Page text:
Work continues on rebuilding the North Adams tower after the collapse of March 2014. Over last winter, a new tower was erected. This is a fairly substantial tower.
New North Adams tower on ground
North Adams new tower erected
In the interim, a new Shively 6810 four bay half wave spaced antenna was ordered. This antenna will be combined for two stations, WUPE-FM and WNNI using a Shively 2630-2-06 branched combiner. The 70 foot utility pole next to the building will be retained as backup facility for both stations. The Shively Antenna went up in stages.
New WUPE-FM and WNNI Shively 6810 antenna
Tower climbers rigging tower for new antenna
Prescott Tower from Rutland Vermont was on site to do the tower work. They were the primary contractor for installing the new tower and did a really nice job of it.
New North Adams tower ice bridges to various shelters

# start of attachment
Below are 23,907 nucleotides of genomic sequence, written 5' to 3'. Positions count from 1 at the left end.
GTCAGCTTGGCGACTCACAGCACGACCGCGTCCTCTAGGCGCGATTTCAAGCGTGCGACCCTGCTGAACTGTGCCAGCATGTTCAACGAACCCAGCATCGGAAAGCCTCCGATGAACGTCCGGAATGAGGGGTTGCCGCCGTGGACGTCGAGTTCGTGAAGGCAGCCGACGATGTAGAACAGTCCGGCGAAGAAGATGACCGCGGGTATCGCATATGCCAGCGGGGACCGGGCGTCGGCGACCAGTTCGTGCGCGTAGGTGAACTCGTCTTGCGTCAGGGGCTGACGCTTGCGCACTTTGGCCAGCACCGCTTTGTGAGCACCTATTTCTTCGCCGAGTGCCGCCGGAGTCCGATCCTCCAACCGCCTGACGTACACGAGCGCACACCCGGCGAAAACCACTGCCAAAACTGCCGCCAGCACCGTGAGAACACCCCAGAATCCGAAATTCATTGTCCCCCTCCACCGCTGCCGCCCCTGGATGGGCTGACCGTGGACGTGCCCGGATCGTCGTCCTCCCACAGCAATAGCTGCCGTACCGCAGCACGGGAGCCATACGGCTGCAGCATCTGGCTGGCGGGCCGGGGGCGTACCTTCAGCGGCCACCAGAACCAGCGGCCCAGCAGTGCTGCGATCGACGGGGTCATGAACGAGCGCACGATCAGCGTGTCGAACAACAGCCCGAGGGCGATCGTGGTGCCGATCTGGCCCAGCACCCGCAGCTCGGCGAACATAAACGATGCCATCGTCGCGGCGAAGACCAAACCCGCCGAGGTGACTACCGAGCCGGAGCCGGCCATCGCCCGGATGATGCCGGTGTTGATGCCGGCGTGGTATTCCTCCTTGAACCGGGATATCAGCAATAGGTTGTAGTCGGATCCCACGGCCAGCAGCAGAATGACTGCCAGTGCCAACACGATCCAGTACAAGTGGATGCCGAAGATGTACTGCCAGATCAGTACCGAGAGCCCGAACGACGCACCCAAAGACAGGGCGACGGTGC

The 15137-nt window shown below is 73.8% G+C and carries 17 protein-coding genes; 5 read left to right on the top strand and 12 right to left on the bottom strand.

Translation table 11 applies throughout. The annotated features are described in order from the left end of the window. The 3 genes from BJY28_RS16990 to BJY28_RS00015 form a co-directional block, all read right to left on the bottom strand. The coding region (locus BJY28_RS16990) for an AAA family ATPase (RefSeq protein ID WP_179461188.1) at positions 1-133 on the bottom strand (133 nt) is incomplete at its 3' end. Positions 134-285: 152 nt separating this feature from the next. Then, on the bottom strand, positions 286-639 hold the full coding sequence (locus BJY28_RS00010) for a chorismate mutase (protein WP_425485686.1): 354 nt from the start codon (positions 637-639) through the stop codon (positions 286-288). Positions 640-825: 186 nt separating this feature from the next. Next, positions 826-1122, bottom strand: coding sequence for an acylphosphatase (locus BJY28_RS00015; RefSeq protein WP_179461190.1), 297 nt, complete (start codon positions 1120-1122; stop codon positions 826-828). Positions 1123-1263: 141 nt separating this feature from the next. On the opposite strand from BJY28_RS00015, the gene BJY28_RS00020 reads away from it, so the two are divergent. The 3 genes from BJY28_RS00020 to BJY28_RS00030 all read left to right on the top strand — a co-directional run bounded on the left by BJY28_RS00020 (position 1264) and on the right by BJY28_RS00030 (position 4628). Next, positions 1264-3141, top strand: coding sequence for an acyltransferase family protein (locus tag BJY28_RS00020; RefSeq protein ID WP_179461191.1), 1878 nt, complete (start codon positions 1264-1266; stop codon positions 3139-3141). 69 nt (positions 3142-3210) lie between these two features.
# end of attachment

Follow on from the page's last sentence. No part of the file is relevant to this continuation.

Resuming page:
Hanging the top two bays of new antenna
Lift of bottom two bays and first tuning section
Securing bottom section and bolting bays together
After that, there was twenty feet of rigid line, another tuning section, then the 1 5/8 inch helax into the transmitter room. The antenna was tuned and the load looks very good. We are waiting for the electrician to finish wiring up the new racks and we will move both stations into their new home.
Hurricane season is here. This time of year makes me fondly remember hurricanes of the past and the things we had to do to get stations back on the air; walking a mile down a sandy spit of land, wading through swamp water to get to the transmitter shack, being threatened with arrest by the Connecticut National Guard, blow drying RF modules with a hair dryer, sleeping in a camper for a week… Ahhhh, good times, great times!